Updated: Sep 23
Silicon Valley: S01E05 - Hooli acquired TeleHuman, which had developed a holographic 3D teleconferencing technology. Fancy, right? But what is “acquired” and what does it entail?
An acquisition is a corporate action through which an entity buys most or all of the ownership stakes of another entity, effectively granting control of the second entity to the first entity. An acquisition entails buying at least a fifty percent stake in the target company by the acquiring company.
An acquisition of a majority stake in the target company allows the acquiring organisation to settle on choices pertaining to the management and operations of the target without the approval of the target company’s shareholders.
An acquisition can be paid for in cash, granting the acquiring company’s shares to the target company’s shareholders, or a blend of both.
Big corporations regularly acquire startups which either complement their business or which lead innovation in a particular sector. Other reasons for acquisitions include achieving economies of scale, amassing greater market share, increasing synergy, reducing costs, and developing new niche offerings.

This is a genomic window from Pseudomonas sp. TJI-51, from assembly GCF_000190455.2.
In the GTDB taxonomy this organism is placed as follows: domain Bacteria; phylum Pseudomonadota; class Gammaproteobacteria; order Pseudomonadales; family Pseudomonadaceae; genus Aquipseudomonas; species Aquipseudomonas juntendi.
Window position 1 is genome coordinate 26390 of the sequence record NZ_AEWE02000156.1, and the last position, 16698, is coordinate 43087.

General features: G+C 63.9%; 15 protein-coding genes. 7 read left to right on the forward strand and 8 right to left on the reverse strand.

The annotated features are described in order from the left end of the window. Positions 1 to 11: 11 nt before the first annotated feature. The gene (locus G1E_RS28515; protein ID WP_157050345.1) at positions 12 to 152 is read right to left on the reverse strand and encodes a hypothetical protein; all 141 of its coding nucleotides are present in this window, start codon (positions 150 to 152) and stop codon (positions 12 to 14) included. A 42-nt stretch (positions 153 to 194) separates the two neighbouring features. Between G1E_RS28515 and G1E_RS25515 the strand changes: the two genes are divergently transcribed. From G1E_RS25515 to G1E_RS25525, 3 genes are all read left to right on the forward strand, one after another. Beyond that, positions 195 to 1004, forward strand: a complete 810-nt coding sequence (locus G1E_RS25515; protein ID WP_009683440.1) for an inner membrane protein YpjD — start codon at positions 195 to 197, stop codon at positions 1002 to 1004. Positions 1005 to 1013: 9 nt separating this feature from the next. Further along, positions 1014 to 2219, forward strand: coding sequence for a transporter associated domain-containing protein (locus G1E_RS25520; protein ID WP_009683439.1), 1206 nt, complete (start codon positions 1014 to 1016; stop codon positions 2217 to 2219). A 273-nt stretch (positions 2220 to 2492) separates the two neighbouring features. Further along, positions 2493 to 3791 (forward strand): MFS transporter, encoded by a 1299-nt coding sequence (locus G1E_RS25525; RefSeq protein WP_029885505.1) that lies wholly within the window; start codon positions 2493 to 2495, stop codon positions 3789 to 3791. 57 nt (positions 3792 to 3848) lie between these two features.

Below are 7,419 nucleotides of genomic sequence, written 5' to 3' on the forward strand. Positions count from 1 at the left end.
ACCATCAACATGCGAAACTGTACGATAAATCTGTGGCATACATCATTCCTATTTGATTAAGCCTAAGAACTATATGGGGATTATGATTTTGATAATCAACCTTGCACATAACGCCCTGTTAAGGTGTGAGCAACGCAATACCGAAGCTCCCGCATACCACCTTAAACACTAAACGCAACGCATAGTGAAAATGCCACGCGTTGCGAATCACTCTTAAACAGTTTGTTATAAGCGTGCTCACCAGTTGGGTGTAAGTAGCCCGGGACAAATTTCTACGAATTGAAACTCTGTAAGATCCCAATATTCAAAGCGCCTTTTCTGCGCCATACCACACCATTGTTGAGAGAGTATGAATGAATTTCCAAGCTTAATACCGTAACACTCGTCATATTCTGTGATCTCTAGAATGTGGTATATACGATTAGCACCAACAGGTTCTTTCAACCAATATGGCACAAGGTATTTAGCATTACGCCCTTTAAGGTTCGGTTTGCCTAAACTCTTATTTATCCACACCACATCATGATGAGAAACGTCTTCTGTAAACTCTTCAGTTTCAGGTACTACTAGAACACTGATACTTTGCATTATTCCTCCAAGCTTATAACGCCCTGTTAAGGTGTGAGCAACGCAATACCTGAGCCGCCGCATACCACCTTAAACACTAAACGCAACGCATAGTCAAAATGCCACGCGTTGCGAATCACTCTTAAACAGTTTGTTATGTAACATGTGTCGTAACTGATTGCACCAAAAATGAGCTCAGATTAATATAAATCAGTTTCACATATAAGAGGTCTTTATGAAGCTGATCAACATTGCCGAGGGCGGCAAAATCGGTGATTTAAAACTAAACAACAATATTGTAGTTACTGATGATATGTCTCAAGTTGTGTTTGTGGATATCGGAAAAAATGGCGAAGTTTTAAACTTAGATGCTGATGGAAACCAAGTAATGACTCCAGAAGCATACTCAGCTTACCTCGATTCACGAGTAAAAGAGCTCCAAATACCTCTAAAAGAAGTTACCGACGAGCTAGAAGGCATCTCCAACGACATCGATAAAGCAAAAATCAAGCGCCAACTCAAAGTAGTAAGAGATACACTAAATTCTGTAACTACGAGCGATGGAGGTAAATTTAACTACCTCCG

Acquisitions also form part of the growth strategy of most big corporations, as it a better alternative to expanding on its own. It is difficult for large corporations to keep growing without losing efficiency, and acquisitions solve this issue to a great extent. Acquisitions also provide the acquiring organisation access to new markets, client base, workforce, brand name, and other intangible resources like intellectual property.
Consequently, an acquisition may form part of the exit strategy of the investors in a startup. They often seek to grow the startup into an attractive target for acquisition by a large corporation, which usually offers them a high return on their investment and provides them a relatively easy exit when compared to other alternatives like an IPO.
Acquisitions can be friendly or hostile, depending on the willingness of the target firm to be acquired.
In India, acquisitions are governed by provisions under the Companies Act, 2013, and the Securities and Exchange Board of India (Substantial Acquisition of Shares and Takeovers) Regulations, 2011 (“the SEBI Takeover Code”) in case of listed companies. In addition, companies also need to comply with the antitrust laws of the jurisdiction, in this case, the Competition Act, 2002. Further, in the case of cross-border acquisitions, provisions under the Foreign Exchange Management Act, 1999 also come into play.